House Republican leaders said Thursday they will propose a temporary increase in the nation’s borrowing limit—a first step toward a potential compromise to end the political stalemate that has shut down parts of the government and threatens a U.S. default as soon as next week.
After meeting with his caucus, House Speaker John Boehner said Republicans want substantive talks with President Barack Obama and Democrats on reducing the nation’s chronic federal deficits and debt in return for removing the immediate threat of default.
Sources said the House GOP measure would extend the debt ceiling until Nov. 22.
Boehner said the proposal that could be voted on by the House as soon as today would offer the temporary increase in the debt ceiling.
In exchange, he wants Obama “to sit down and discuss with us a way forward to reopen the government and to start to deal with America’s pressing problems.”
His language was code for further talks on a separate temporary spending plan to reopen the government. House Republicans have demanded provisions to defund or delay Obama’s signature healthcare reforms known as Obamacare with any spending plan to end the shutdown.
The White House made clear that Obama wanted both a debt ceiling increase and temporary spending to end the shutdown before he would hold formal talks with Republicans trying to wring concessions on deficit reduction and Obamacare.
“Once Republicans in Congress act to remove the threat of default and end this harmful government shutdown, the president will be willing to negotiate on a broader budget agreement,” a White House statement said.
Wall Street higher on possible deal
Even the hint of a possible deal lifted stocks on Wall Street. Investors have been concerned in recent weeks with the political stalemate in Washington and the potential economic consequences of any inability by the government to pay its bills.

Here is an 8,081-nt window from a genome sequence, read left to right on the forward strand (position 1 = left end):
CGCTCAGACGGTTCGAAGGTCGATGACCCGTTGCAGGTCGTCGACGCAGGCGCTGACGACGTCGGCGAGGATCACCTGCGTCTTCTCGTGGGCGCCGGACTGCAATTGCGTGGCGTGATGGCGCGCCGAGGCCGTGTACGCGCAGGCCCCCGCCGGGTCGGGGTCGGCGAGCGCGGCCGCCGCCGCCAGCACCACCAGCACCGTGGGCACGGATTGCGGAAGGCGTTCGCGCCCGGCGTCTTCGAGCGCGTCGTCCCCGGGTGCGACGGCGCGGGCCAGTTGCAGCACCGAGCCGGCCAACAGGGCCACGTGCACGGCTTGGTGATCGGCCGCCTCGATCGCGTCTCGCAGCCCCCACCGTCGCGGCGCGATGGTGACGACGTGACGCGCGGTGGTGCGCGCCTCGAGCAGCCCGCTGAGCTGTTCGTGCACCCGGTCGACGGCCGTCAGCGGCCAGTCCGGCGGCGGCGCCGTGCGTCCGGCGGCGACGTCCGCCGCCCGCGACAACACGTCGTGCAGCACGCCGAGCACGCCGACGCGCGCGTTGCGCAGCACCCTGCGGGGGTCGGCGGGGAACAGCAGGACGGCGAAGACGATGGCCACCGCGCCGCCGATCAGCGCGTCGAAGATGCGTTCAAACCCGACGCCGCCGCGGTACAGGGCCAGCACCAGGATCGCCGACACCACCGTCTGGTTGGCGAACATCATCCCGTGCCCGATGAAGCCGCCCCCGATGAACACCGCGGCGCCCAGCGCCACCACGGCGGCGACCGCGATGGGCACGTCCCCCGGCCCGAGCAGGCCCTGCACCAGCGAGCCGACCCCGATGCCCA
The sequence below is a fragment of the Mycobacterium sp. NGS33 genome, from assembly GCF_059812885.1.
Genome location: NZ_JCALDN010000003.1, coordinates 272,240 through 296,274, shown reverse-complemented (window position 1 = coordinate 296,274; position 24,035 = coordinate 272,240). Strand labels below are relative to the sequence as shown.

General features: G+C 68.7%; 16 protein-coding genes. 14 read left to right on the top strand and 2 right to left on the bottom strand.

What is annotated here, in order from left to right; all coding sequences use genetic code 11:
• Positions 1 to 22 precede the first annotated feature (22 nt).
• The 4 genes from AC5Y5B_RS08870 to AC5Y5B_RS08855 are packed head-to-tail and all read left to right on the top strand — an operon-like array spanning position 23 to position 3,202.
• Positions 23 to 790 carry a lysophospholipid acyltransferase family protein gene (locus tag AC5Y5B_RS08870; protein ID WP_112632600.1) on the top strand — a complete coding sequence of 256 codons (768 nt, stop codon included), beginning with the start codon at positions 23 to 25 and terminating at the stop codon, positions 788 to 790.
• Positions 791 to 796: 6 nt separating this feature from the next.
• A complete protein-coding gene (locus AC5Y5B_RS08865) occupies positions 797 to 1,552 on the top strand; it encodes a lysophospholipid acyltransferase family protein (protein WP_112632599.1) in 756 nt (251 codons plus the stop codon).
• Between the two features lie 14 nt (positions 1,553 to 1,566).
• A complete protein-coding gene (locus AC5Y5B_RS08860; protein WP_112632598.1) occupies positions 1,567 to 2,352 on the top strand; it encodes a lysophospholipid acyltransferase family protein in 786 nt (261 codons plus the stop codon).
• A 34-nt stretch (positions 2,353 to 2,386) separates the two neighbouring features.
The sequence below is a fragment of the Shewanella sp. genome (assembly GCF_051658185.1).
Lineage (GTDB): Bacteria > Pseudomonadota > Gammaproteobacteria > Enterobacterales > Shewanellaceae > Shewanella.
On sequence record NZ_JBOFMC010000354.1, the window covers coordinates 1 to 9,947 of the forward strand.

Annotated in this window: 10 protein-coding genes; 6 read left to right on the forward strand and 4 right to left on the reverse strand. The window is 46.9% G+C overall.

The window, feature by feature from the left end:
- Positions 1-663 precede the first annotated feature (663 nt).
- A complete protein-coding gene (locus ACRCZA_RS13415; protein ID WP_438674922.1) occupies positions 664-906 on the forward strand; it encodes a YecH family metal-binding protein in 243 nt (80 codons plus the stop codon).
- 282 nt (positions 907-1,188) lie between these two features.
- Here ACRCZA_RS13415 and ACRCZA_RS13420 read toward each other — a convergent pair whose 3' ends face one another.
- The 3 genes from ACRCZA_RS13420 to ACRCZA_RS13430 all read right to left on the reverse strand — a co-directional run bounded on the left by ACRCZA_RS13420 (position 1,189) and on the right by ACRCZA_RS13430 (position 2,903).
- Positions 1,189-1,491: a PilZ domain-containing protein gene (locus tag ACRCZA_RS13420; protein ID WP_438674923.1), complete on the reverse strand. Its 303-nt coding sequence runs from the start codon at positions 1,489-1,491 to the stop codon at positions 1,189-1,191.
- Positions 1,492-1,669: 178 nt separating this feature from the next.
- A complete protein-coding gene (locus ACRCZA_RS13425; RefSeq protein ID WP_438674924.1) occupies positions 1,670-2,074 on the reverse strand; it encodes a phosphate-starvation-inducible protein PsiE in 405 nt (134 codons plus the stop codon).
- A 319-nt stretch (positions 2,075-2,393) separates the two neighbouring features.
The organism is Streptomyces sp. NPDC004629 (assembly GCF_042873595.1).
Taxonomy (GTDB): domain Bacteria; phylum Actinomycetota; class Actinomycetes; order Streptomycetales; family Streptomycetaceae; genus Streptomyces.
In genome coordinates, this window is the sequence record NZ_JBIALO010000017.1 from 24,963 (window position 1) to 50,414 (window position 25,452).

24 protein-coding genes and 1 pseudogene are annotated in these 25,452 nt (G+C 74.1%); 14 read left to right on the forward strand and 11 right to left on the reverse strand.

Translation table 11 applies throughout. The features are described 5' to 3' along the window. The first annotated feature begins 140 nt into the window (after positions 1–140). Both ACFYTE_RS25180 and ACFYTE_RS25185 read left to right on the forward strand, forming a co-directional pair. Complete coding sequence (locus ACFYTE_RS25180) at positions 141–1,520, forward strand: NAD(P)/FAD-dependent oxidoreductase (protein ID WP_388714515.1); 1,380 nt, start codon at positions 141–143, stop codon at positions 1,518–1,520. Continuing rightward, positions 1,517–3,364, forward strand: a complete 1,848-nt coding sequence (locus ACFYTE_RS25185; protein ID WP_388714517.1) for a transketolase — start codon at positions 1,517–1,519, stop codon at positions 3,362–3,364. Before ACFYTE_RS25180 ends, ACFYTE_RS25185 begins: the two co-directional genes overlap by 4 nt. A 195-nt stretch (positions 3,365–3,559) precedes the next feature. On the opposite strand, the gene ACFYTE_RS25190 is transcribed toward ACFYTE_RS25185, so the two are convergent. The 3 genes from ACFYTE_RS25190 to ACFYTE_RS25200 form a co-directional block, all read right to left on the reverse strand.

House GOP leaders traveled to the White House Thursday afternoon to meet with the president, and Boehner and other leaders tried to frame the talks as a de facto start of negotiations.
“That’s a conversation we’re going to have with the president today,” Boehner said when asked what it would take for House Republicans to agree to reopen the government. “I don’t want to put anything on the table. I don’t want to take anything off the table.”
Senate Democrats had a separate meeting scheduled with Obama on Thursday, while Senate Republicans were invited for their own meeting today.
At the private meeting with House Democrats on Wednesday, Obama said he would consider a short-term deal to raise the federal borrowing limit, a Democratic lawmaker told CNN.
“If that’s what Boehner needs to climb out of the tree that he’s stuck in, then that’s something we should look at,” according to the lawmaker, who attended the meeting and spoke on the condition of anonymity.
At the same time, Obama has insisted he won’t negotiate unless Republicans agree to reopen the government by passing a temporary spending plan without demands by tea party conservatives to include anti-Obamacare amendments.
The legislative wrangling comes amid a stalemate that has Republicans trying to use spending and debt limit deadlines as leverage to wring concessions from Obama and Democrats.
Because of the impasse, the partial government shutdown began when Congress failed to fund the government for the new fiscal year that began Oct. 1. Another deadline looms as soon as next week, with economists warning that failure to raise the federal borrowing limit could bring a U.S. default and the possibility of another recession.
Boehner and Republicans are demanding that Obama and Senate Democrats negotiate on deficit reduction steps that would be part of legislation to reopen the government and raise the limit on federal borrowing needed to pay the bills.
Obama has refused to enter formal talks until the shutdown ends and the debt ceiling has been raised to remove the threat of default.
A senior House Republican told CNN that GOP members may be willing to go for a short-term debt ceiling hike—lasting four to six weeks—as long as the president agrees that negotiations will occur during that time.
However, no specifics were immediately available about how such legislation would take shape or how the talks would occur.
Tom Cohen, Dana Bash and Deirdre Walsh | CNN